Schema.org Structured Data and Rich Snippets

What is “Schema.org Structured Data”?

In basic terms it’s a way of categorizing and organizing information and the relationships between them. Schema.org is a collaborative project developed by Google, Microsoft, Yahoo and Yandex to build a shared vocabulary for building richer experiences for users. Web pages can be encoded with structured data to help search engines display more relevant information to users in the form of rich snippets.

What are “Rich Snippets”?

Rich snippets add relevant value to search listings. Search results may show enhancements like breadcrumbs, business logo, contact information. They also display content specific relevance like price, review rating, photo for a product listing.

Book Rich SnippetSome examples of content types include:

  • Product
  • Article
  • Recipe
  • Event
  • Organization
  • Person
  • Book
  • Review

For visual examples take a look at Google Search Gallery or Schema.org for a more comprehensive list.

Rich snippets have been around for many years and can be implemented with Schema.org in a few different ways but all require some general coding knowledge.

How to Implement Schema.org Structured Data

Schema.org can be implemented using one of these formats: JSON-LD, Microdata, RDFa. For a while, Microdata seemed to have gained the most traction. Now JSON-LD has taken the lead and endorsed by Google as the preferred format. Both Microdata and RDFa involve marking up and nesting html in a specific structure — it can get rather messy. JSON-LD uses javascript, not visible to the user, allowing for a cleaner structure tailored specifically for crawlers.

WooCommerce, the very popular ECommerce plugin, recently switched from Microdata to JSON-LD format stating the implementation was cleaner. The plugin adds the schema for product listings.

Below is a comparison of Microdata VS. JSON-LD implementation for a person type:

Microdata

<p itemscope itemprop="Person" itemtype="http://schema.org/Person">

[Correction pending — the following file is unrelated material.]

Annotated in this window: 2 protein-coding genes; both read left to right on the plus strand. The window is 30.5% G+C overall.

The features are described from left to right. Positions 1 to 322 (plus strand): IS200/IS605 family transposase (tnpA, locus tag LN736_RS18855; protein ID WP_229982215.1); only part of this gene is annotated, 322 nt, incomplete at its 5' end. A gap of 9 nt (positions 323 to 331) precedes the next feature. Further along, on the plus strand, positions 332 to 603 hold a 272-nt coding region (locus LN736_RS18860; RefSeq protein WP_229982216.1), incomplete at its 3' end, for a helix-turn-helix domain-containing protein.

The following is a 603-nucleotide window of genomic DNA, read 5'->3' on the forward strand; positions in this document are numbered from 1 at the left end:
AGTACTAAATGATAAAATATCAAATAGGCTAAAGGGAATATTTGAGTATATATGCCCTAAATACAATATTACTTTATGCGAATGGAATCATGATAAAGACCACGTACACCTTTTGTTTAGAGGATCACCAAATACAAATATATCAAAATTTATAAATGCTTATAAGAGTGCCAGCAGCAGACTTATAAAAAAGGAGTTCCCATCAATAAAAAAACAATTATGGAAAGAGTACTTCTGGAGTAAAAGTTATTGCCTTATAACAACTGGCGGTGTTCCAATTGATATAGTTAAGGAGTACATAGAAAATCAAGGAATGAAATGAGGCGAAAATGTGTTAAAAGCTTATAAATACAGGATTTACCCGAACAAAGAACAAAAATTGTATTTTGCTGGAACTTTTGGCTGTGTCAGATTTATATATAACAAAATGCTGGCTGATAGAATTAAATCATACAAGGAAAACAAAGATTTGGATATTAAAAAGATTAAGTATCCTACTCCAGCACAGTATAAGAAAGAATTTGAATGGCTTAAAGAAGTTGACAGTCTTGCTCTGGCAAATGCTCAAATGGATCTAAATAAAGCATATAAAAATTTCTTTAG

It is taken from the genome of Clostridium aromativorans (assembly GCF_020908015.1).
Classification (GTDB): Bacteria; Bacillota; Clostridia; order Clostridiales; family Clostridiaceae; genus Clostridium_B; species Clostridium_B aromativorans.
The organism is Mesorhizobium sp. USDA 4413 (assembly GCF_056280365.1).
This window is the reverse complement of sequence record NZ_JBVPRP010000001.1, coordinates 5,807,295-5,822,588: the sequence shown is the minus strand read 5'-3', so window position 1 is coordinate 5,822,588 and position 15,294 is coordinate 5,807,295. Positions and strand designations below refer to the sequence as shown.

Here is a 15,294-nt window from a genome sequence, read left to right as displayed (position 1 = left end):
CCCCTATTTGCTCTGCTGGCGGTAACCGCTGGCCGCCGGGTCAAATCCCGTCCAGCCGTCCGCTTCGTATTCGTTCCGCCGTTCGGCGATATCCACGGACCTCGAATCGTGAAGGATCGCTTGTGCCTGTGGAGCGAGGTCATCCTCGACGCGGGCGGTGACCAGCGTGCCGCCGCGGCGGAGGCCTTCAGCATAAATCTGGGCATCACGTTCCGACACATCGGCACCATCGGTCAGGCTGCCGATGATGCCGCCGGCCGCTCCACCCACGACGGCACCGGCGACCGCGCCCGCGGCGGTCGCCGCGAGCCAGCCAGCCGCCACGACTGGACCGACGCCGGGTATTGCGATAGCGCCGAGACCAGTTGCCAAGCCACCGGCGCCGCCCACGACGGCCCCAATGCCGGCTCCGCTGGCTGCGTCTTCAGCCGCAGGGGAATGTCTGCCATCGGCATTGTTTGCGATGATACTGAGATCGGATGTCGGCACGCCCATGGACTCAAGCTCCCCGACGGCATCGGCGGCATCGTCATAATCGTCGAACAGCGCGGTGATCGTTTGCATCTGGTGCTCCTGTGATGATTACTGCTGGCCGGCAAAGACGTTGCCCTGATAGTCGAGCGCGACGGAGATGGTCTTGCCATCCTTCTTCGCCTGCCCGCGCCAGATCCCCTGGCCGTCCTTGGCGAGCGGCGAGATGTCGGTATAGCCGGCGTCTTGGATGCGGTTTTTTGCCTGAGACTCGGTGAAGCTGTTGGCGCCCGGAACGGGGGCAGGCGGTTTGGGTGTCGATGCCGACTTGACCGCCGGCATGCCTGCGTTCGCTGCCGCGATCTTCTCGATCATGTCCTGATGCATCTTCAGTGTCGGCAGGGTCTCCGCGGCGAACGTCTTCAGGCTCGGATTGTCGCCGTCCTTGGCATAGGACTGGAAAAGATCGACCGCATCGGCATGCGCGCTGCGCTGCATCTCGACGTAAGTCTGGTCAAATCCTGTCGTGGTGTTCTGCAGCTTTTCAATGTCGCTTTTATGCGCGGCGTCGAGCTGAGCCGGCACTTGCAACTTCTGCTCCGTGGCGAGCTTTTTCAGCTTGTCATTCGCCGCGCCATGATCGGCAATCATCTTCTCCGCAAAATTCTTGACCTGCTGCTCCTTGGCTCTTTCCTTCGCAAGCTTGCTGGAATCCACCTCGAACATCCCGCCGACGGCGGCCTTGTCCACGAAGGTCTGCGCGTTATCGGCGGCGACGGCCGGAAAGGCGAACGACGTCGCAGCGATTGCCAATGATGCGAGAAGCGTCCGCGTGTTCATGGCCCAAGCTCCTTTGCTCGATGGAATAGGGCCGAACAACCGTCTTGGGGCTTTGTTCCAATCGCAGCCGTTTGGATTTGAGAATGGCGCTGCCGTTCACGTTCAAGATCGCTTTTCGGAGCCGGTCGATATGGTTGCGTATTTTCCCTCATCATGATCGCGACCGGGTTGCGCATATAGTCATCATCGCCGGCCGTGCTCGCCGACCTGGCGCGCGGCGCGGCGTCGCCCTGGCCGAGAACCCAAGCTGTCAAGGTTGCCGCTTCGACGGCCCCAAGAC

<span itemprop="name">Rose Tyler</span> was sponsored by
	<span itemscope itemprop="sponsor" itemtype="http://schema.org/Person">
		<span itemprop="name">Sarah Jane Smith</span>
	</span> in the membership process.
</p>

VS.

JSON-LD

<script type="application/ld+json">
{
	"@context": "http://schema.org/",
	"@type": "Person",
	"name": "Rose Tyler",
	"sponsor":
	{
		"@type": "Person",
		"name": "Sarah Jane Smith"
	}
}
</script>

WordPress websites can inherit Structured Data implementation through plugins that have been optimized with SEO in mind like WooCommerce or through an SEO specific plugin like Yoast. WooCommerce adds product-specific information and Yoast adds basic site information. It’s something to keep in mind when choosing a plugin, but of course, any custom implementation can be done with access to the site’s code.

Google provides a really easy to use tool to help generate the JSON-LD markup for a specific web page called Structured Data Markup Helper. All that’s left is adding the javascript to the page. Pretty simple.

To test existing Structured Data or to ensure there are no syntax errors prior to implementation use Google’s Structured Data Testing Tool.

What’s Next?

After the Structured Data has been tested and applied to the web page it’s time to start analyzing and retesting. Using Search Console, you can review the data with the Rich Cards report or Structured Data report and identify any errors in how the information is being processed.

Resources

Tools